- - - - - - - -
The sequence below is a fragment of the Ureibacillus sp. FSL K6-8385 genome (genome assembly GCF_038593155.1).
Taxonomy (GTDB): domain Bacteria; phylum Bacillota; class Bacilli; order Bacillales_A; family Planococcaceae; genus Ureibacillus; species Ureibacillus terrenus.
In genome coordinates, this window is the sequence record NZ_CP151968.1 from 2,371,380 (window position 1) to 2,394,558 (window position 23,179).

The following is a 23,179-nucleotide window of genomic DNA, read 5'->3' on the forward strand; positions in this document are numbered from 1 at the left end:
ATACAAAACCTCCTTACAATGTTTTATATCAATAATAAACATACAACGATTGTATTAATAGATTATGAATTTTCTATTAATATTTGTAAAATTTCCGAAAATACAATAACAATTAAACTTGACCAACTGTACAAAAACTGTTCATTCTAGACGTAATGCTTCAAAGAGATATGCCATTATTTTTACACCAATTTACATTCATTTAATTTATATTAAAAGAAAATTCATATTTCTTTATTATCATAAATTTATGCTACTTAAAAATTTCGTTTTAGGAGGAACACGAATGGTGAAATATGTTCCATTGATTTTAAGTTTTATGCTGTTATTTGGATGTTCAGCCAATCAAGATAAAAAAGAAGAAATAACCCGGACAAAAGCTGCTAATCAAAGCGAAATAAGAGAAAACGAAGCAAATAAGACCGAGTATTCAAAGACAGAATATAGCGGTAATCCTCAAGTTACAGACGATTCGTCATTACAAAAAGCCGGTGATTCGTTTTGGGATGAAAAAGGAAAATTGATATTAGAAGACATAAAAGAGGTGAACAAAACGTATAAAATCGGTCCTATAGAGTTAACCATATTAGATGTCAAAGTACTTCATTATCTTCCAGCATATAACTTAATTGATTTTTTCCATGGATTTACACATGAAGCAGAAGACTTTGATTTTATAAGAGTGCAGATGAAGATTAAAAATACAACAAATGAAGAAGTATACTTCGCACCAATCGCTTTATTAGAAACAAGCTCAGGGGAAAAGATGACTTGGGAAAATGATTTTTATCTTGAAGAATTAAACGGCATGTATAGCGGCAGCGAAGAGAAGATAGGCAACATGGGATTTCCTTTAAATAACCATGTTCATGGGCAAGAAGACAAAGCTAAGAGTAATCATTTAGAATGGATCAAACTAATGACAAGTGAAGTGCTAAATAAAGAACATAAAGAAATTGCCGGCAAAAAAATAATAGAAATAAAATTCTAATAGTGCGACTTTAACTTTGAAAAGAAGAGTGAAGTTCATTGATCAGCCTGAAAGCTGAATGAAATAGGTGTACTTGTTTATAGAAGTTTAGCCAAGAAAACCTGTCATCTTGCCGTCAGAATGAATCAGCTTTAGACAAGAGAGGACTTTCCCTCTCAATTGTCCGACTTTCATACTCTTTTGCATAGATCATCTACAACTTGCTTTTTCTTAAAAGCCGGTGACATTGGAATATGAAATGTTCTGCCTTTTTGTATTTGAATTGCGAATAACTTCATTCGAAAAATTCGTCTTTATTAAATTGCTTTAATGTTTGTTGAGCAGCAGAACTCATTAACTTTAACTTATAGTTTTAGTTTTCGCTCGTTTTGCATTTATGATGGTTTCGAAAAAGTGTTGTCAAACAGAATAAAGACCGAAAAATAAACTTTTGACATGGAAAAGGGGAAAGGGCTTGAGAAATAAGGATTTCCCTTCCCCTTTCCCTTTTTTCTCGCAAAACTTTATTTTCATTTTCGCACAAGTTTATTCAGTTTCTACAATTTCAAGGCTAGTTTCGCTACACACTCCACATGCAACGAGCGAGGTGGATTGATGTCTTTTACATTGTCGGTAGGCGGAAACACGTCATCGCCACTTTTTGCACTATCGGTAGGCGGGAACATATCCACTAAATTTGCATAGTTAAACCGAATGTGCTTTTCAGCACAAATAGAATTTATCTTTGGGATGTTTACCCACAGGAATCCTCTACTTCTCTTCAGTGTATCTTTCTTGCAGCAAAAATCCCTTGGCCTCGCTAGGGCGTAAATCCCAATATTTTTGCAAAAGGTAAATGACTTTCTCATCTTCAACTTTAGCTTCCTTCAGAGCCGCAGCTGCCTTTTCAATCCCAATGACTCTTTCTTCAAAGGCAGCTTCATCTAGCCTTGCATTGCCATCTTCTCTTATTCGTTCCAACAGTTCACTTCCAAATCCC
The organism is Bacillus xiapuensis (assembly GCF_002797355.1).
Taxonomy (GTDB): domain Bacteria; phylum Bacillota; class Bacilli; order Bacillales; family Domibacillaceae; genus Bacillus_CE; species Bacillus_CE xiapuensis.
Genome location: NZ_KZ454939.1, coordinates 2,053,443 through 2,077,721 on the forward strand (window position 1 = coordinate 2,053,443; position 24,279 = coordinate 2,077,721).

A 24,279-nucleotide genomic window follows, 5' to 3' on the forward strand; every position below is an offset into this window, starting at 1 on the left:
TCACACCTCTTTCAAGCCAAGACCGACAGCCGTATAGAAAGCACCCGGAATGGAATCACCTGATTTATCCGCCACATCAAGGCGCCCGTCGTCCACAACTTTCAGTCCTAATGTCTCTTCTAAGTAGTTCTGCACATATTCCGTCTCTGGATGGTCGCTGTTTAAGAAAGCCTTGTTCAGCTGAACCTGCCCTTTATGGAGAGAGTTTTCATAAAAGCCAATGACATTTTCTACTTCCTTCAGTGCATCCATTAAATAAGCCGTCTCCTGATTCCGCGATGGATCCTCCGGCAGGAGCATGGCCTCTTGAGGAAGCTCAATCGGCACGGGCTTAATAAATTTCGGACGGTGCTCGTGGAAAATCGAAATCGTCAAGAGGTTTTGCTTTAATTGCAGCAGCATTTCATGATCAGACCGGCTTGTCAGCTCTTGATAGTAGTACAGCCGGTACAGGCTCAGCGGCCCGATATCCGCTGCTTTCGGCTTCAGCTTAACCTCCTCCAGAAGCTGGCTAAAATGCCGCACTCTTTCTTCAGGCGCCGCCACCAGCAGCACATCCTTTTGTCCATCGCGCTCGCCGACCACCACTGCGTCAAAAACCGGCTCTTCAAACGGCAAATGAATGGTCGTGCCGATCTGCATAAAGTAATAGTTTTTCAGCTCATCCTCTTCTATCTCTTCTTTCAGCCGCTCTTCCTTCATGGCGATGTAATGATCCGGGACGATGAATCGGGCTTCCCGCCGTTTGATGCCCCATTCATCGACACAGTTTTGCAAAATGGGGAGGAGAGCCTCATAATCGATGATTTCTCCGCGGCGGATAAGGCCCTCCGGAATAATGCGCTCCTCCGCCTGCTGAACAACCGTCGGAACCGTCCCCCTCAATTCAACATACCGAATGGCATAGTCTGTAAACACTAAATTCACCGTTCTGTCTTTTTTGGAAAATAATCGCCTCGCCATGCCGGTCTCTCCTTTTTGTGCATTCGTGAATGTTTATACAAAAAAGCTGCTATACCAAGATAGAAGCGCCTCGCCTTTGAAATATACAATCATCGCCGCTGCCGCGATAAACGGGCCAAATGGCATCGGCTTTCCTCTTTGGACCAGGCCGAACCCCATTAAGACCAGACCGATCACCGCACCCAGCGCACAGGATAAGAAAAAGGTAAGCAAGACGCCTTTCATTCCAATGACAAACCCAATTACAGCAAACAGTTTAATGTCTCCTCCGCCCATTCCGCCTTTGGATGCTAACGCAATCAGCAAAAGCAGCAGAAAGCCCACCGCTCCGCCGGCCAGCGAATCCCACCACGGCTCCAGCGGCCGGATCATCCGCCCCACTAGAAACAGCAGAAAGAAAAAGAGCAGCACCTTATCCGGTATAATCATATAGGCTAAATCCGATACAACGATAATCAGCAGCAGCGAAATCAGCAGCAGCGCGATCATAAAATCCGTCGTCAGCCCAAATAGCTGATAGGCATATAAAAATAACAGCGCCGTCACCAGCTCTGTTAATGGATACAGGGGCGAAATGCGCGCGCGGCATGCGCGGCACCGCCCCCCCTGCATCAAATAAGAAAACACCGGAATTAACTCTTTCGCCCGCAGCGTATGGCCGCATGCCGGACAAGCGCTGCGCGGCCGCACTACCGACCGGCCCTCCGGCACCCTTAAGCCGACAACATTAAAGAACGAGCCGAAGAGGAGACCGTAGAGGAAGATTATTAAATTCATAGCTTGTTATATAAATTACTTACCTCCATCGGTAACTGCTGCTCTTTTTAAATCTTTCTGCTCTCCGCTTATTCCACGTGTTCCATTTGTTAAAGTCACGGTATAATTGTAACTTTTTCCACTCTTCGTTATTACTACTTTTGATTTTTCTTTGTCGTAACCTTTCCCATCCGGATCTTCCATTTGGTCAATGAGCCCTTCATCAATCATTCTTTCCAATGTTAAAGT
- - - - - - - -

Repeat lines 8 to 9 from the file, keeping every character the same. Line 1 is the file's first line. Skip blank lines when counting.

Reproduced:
Genome location: NZ_KZ454939.1, coordinates 2,053,443 through 2,077,721 on the forward strand (window position 1 = coordinate 2,053,443; position 24,279 = coordinate 2,077,721).

A 24,279-nucleotide genomic window follows, 5' to 3' on the forward strand; every position below is an offset into this window, starting at 1 on the left: